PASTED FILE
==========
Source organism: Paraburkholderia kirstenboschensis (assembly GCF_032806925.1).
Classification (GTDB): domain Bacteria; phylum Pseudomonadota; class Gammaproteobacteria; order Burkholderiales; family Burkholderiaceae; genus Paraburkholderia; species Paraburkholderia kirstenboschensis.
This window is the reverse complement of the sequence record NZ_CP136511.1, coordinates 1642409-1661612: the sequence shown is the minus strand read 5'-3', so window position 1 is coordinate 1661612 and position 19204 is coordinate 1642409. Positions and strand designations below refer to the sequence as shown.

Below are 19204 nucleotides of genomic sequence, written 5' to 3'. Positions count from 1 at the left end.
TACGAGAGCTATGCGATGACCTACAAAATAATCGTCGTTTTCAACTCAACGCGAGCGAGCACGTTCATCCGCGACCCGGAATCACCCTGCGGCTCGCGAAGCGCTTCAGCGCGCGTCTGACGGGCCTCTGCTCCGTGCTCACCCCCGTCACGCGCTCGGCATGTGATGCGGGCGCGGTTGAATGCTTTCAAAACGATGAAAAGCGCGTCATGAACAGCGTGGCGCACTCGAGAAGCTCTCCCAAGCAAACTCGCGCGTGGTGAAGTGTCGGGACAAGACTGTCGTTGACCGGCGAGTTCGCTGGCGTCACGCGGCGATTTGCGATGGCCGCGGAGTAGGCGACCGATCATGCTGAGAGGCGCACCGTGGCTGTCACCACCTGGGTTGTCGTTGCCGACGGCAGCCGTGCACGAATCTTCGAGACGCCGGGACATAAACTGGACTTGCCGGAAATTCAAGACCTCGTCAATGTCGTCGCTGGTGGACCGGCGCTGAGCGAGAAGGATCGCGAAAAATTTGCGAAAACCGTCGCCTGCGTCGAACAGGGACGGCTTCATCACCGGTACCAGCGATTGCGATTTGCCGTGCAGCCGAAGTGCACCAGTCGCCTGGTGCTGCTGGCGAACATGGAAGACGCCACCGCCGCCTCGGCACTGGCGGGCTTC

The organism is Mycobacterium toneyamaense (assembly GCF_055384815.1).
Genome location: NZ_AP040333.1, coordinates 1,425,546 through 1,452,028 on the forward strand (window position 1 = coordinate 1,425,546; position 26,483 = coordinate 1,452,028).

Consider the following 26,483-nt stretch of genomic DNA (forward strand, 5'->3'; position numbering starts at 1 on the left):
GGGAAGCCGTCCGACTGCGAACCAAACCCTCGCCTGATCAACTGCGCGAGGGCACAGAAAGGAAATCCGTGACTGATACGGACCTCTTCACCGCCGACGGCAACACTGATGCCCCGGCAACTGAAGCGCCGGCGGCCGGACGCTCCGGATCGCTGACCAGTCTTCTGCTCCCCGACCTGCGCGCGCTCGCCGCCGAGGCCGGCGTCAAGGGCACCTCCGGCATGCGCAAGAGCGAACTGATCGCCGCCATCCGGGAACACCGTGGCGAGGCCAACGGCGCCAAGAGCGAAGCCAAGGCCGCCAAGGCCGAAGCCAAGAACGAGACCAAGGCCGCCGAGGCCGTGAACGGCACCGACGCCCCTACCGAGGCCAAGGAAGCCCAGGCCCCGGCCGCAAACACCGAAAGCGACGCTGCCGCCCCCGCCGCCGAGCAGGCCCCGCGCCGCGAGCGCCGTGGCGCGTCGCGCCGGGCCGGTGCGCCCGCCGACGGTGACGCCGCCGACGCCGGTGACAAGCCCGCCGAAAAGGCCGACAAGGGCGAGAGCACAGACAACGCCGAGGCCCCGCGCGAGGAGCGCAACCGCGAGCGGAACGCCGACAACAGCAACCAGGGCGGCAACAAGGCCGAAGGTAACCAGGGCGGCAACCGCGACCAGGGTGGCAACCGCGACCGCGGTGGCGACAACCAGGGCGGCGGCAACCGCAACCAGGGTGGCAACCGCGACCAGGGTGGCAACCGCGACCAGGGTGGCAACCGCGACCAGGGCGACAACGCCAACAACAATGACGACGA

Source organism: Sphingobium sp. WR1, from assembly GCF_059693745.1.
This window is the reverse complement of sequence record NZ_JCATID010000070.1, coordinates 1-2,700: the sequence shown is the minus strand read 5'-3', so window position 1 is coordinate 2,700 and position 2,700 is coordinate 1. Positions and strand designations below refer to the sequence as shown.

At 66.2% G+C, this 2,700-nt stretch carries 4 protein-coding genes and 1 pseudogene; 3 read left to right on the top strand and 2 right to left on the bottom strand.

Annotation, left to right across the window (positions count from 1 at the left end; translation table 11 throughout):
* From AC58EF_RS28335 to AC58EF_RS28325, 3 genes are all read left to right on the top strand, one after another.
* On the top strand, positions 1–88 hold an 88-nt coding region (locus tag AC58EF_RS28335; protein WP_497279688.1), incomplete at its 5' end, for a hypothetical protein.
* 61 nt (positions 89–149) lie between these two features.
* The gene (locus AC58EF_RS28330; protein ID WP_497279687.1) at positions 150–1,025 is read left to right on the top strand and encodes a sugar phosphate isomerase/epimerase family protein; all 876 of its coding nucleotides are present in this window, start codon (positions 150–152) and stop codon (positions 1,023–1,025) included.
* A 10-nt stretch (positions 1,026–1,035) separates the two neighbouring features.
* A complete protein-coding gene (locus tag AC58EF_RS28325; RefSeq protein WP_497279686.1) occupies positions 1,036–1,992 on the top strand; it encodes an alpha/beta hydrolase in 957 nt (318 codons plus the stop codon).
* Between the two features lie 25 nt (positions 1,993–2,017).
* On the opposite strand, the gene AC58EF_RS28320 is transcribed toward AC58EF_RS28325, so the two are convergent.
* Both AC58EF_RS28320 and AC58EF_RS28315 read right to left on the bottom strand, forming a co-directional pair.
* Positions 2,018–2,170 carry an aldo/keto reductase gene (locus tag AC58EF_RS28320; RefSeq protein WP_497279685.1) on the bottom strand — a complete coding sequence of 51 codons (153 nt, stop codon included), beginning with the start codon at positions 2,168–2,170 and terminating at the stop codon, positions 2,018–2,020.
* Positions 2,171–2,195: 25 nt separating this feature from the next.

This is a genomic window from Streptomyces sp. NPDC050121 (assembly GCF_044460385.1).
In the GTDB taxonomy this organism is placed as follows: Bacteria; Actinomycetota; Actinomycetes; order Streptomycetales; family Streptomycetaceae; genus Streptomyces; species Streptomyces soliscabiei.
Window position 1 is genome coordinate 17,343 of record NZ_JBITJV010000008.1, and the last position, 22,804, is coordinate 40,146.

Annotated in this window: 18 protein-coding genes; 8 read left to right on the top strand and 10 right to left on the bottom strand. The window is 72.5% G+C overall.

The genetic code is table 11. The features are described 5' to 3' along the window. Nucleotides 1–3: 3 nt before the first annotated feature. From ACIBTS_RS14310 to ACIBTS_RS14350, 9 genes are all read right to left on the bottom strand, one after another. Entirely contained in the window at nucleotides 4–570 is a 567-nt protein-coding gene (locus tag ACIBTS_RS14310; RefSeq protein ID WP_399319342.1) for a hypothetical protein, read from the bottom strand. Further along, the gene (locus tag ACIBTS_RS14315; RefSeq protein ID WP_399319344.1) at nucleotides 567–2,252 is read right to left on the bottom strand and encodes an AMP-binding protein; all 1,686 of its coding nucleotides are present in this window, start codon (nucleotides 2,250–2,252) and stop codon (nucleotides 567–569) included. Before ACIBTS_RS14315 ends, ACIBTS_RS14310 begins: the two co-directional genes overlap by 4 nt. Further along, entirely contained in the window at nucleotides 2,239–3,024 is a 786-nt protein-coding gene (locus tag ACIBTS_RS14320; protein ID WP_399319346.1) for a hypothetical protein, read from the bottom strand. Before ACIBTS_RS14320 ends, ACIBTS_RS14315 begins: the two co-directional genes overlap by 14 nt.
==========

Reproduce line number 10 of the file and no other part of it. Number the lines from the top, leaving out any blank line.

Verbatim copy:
Source organism: Sphingobium sp. WR1, from assembly GCF_059693745.1.